# Thread: Statistics problem, can any one help?

1. ## Statistics problem, can any one help?

Use the sales data given below to determine

(a) the least squares trend line.
(b) the predicted value for 2002 sales.

Year... Sales(units).......Year........Sales (units)
1995 .......130............ .....1999..............169
1996........140..................2000............. 182
1997........152..................2001............. 194
1998....... 160................. 2002..................?

2. This is what I would do, and I believe it is the correct way to approach this problem.

First, let's rename the years such that 1995 = 1, 1996 = 2, etc.

Thus we have the following seven data points: (1, 130), (2, 140), (3, 152), (4, 160), (5, 169), (6, 182), (7, 194).

We wish to find a line $y = \beta_1 + \beta_2x$ that "best" fits the abovementioned seven data points. We will define "best" in a moment. For now, just note that we want to solve for $\beta_1$ and $\beta_2$ in the following linear system:

$\beta_1 + 1\beta_2 = 130$
$\beta_1 + 2\beta_2 = 140$
$\beta_1 + 3\beta_2 = 152$
$\beta_1 + 4\beta_2 = 160$
$\beta_1 + 5\beta_2 = 169$
$\beta_1 + 6\beta_2 = 182$
$\beta_1 + 7\beta_2 = 194$.

Notice what we did here: for each point $(x_i, y_i)$ we included the equation $\beta_1 + x_i\beta_2 = y_i$ in our linear system.

Now, back to what we meant by "best."
"Best" in our case, means minimizing the sum of squares of "errors," i.e., the least squares approach. That is, we wish to find a line $y = \beta_1 + \beta_2x$ that fits our seven data points, such that the sum of squares of "errors" is minimized. We define "error" as follows: For each $\beta_1 + x_i\beta_2 = y_i$ in our linear system, the error is given by $\epsilon_i = y_i - (\beta_1 + x_i\beta_2)$. Note that each individual error can be positive or negative (hence why they end up squared).

So, we want find $\beta_1$ and $\beta_2$ that solve the equations in our linear system, such that $\sum_{i=1}^7 \epsilon_i^2$ is as small as possible, i.e., minimized. This is analogous to the following procedure:

First, we need to set up the sum of squares of errors function, which easily enough is

$S(\beta_1, \beta_2) = \sum_i=1^7 y_i - (\beta_1 + x_i\beta_2) =$ $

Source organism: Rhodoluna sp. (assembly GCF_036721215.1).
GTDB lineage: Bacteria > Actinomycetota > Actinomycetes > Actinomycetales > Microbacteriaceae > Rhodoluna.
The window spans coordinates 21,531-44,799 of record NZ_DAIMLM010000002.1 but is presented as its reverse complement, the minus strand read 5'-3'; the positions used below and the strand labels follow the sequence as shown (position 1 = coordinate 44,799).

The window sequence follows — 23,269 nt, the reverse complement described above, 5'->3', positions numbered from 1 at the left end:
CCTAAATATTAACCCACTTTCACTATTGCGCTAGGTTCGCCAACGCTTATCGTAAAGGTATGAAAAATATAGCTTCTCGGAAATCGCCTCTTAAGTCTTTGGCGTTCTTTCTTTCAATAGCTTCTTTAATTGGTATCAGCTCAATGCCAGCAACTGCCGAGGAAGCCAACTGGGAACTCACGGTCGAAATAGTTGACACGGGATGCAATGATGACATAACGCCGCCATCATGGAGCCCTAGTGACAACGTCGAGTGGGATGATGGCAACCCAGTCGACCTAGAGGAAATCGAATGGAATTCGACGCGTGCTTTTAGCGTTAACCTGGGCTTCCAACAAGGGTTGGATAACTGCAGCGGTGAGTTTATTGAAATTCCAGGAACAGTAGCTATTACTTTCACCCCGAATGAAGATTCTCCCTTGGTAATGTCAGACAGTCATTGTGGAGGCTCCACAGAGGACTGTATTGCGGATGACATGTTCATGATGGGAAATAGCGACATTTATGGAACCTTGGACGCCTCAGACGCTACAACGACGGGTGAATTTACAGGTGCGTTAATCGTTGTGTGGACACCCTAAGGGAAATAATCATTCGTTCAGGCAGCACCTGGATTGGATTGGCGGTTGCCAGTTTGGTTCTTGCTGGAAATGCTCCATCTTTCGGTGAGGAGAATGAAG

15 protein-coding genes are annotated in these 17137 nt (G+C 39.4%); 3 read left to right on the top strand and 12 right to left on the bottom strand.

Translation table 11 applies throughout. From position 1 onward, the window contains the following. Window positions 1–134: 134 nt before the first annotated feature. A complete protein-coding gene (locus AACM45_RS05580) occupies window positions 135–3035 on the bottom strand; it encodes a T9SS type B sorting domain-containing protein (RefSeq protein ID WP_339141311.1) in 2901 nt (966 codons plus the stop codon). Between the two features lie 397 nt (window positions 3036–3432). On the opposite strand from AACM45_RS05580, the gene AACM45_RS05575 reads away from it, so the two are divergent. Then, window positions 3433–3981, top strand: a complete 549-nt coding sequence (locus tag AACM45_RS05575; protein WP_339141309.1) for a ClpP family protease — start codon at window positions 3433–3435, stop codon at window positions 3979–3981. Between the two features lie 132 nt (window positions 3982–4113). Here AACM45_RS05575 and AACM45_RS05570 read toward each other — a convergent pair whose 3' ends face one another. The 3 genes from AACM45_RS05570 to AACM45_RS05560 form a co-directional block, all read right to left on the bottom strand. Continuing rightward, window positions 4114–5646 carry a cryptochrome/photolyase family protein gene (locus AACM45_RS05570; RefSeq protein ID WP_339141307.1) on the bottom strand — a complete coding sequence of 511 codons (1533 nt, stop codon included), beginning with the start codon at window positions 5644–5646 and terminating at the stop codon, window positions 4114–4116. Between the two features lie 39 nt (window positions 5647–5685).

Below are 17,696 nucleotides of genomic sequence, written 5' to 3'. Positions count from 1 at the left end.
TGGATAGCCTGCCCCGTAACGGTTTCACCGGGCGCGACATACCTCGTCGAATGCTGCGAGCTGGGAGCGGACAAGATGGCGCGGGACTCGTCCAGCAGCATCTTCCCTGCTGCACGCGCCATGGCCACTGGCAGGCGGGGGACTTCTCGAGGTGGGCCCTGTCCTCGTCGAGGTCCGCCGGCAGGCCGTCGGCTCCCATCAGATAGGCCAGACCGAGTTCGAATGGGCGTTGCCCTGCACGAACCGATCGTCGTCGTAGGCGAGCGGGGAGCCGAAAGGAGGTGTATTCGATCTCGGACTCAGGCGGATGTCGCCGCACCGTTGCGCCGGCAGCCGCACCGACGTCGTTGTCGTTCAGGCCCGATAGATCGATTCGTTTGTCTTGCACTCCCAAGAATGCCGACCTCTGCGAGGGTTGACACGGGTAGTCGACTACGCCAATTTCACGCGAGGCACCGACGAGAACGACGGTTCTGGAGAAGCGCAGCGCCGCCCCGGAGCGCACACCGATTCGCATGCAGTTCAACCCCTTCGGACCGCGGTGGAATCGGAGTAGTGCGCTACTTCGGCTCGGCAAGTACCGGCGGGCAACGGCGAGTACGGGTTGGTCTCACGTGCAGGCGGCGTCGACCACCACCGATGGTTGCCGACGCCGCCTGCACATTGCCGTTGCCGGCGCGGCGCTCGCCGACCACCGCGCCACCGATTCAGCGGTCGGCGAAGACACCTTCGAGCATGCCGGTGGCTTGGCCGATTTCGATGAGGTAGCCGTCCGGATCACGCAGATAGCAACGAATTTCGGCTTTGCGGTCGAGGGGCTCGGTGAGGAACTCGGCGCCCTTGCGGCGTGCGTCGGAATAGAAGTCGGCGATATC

(130-(\beta_1 + 1\beta_2))^2 + (140-(\beta_1 + 2\beta_2))^2 + (152-(\beta_1 + 3\beta_2))^2 + (160-(\beta_1 + 4\beta_2))^2 +$
$
(169-(\beta_1 + 5\beta_2))^2 + (182-(\beta_1 + 6\beta_2))^2 +
(194-(\beta_1 + 7\beta_2))^2$
.

Next, we want to compute the minimum of $s(\beta_1,\beta_2)$, which is done by calculating the partial derivatives of $s(\beta_1,\beta_2)$ with respect to $\beta_1$ and $\beta_2)$ and setting them equal to zero. Finally, we solve for $\beta_1$ and $\beta_2)$. Then plug those values you get back into the original equation y = b1 + b2 x

3. Originally Posted by stoorrey
Use the sales data given below to determine

(a) the least squares trend line.
(b) the predicted value for 2002 sales.

Year... Sales(units).......Year........Sales (units)
1995 .......130............ .....1999..............169
1996........140..................2000............. 182
1997........152..................2001............. 194
1998....... 160................. 2002..................?

Make table:
For the time series, set years as follows:
1995 as X=0
1996 as X=1
.
.
.
2002 as X=7

Use Y for sales units.

$\begin{array}{cccc}X&X^2&Y&XY\\
0&0&130&0\\
1&140&140&140\\
2&152&4&304\\
.&.&.&.\\
.&.&.&.\\
\Sigma X&\Sigma X^2&\Sigma Y&\Sigma XY\end{array}$

Setup the following equations:

$\Sigma Y=a_0N+a_1\Sigma X$---------------------eq(1)
$\Sigma XY=a_0\Sigma X+a_1\Sigma X^2$----------eq(2)

Where $N=8$

Solve for $a_0$ and $a_1$ in eq(1) and eq(2).

Once you got $a_0$ and $a_1$, you can find the predicted values, $Y$ simply by inputing X's into equation 3:
$
Y=a_0+a_1X$
---------eq(3)

Equation (3) is the trend line.

Since I am not a student in a school of business, I don't know the abbreviation MAD or MSE, but you should not have any trouble doing the rest.

4. 1 It would be good to know what your model is
2 I don't know mad either, but I can only guess at it with a bad joke
3 MSE is Mean Squared Error, it's the SSE divided by it's degrees of freedom.
These are all chi-square rvs, if you have normal errors.
(SSE is the sum of squares due to error. It's what your model cannot explain.)

5. Originally Posted by matheagle
1 It would be good to know what your model is

$\Sigma Y=a_0N+a_1\Sigma X$---------------------eq(1)
$\Sigma XY=a_0\Sigma X+a_1\Sigma X^2$----------eq(2)

$Y=a_0+a_1X$---------eq(3)

Equation 1 and 2 are called the Least-Squares Normal Equations.
Equation 3 is called the Least-Squares Linear Regression Equation.

This line has been removed. I realized it wasn't polite.

Originally Posted by matheagle
3 MSE is Mean Squared Error, it's the SSE divided by it's degrees of freedom.
Number 3 is not in my book. Which book do you recommend?